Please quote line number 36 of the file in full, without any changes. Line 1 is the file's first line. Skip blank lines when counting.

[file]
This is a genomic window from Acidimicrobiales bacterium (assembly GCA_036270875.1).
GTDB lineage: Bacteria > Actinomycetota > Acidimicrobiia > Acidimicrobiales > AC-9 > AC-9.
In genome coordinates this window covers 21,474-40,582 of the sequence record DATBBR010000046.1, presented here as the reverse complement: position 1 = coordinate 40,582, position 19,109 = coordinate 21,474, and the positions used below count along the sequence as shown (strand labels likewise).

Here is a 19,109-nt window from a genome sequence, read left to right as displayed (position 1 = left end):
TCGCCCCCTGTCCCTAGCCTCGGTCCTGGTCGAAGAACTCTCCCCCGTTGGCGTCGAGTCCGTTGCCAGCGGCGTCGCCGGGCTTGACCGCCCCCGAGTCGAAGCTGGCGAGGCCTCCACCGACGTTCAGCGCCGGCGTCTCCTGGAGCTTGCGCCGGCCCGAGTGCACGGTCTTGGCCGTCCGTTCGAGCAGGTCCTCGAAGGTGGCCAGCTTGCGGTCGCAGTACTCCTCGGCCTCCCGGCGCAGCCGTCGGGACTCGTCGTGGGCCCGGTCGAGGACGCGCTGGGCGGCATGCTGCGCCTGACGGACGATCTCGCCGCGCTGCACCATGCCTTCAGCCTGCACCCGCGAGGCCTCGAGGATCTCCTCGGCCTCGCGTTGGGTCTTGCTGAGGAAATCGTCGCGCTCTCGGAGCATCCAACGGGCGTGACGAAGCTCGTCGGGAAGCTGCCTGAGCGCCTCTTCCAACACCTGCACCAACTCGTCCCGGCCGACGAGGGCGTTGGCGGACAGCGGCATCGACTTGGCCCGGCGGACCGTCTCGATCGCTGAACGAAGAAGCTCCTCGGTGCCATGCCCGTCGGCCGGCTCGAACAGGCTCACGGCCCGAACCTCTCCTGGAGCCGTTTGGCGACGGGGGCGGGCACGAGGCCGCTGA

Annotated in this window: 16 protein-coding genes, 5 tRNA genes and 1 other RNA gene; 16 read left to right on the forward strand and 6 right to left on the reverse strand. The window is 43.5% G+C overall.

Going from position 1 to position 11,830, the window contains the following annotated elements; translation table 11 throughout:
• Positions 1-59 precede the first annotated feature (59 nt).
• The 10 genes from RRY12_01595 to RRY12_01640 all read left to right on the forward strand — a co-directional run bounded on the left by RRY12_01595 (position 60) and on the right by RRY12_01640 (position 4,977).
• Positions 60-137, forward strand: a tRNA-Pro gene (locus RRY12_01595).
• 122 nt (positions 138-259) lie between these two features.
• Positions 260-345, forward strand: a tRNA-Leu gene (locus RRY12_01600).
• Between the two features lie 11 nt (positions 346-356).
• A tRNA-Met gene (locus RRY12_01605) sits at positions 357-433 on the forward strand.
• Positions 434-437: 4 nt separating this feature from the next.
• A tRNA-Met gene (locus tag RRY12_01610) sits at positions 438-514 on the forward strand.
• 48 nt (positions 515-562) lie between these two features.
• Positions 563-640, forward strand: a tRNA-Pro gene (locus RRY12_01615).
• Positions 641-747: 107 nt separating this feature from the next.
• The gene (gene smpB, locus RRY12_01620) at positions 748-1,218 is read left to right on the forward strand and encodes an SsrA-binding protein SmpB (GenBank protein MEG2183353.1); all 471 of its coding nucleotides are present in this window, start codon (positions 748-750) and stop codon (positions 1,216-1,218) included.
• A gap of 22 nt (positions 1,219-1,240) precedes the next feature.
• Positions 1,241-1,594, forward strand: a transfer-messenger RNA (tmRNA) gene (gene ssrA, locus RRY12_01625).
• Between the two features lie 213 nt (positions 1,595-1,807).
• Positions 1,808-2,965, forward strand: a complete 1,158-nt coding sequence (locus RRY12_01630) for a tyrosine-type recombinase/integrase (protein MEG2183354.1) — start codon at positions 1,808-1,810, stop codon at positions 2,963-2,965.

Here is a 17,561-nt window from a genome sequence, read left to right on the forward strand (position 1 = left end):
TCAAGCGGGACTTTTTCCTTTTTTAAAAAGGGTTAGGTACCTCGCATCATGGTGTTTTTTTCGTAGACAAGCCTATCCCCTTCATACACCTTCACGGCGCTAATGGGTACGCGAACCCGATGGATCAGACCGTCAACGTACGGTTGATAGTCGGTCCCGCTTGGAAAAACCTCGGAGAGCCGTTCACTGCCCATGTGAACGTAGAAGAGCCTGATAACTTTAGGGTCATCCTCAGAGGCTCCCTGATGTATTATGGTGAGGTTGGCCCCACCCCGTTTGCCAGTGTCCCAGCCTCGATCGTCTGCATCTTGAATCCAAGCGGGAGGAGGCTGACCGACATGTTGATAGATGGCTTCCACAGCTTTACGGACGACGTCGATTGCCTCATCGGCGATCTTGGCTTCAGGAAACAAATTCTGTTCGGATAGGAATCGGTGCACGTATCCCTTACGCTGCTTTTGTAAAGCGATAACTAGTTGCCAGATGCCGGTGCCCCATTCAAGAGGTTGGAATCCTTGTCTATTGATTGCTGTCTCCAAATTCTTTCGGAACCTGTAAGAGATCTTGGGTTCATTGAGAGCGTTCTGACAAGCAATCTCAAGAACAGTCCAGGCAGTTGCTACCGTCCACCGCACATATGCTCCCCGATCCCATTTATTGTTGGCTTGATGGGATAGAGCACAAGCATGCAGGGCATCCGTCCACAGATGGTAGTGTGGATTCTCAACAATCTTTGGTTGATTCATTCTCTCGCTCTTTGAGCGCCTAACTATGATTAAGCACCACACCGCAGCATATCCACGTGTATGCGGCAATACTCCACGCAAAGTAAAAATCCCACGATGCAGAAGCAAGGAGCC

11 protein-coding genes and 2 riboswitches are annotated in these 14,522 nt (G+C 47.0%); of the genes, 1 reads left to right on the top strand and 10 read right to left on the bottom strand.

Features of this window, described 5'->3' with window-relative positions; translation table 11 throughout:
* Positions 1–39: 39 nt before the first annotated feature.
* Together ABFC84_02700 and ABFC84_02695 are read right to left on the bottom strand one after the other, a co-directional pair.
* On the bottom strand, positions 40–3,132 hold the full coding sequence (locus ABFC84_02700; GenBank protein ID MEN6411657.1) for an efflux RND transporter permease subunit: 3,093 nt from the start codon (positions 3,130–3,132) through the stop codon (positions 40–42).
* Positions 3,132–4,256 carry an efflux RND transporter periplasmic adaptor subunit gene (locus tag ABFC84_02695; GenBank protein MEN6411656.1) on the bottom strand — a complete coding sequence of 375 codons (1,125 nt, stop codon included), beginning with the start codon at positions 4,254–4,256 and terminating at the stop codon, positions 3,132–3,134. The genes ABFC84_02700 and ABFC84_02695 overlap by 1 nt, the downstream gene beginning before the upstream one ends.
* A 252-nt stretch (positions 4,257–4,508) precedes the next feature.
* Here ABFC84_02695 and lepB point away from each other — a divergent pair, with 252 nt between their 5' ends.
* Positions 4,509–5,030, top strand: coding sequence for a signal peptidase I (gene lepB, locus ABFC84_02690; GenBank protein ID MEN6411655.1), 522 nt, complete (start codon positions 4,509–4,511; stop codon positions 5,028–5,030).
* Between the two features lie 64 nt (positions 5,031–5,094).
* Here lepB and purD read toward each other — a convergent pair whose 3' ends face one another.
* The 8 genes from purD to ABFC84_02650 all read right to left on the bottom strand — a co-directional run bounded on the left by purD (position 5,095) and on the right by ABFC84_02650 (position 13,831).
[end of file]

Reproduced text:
* Between the two features lie 64 nt (positions 5,031–5,094).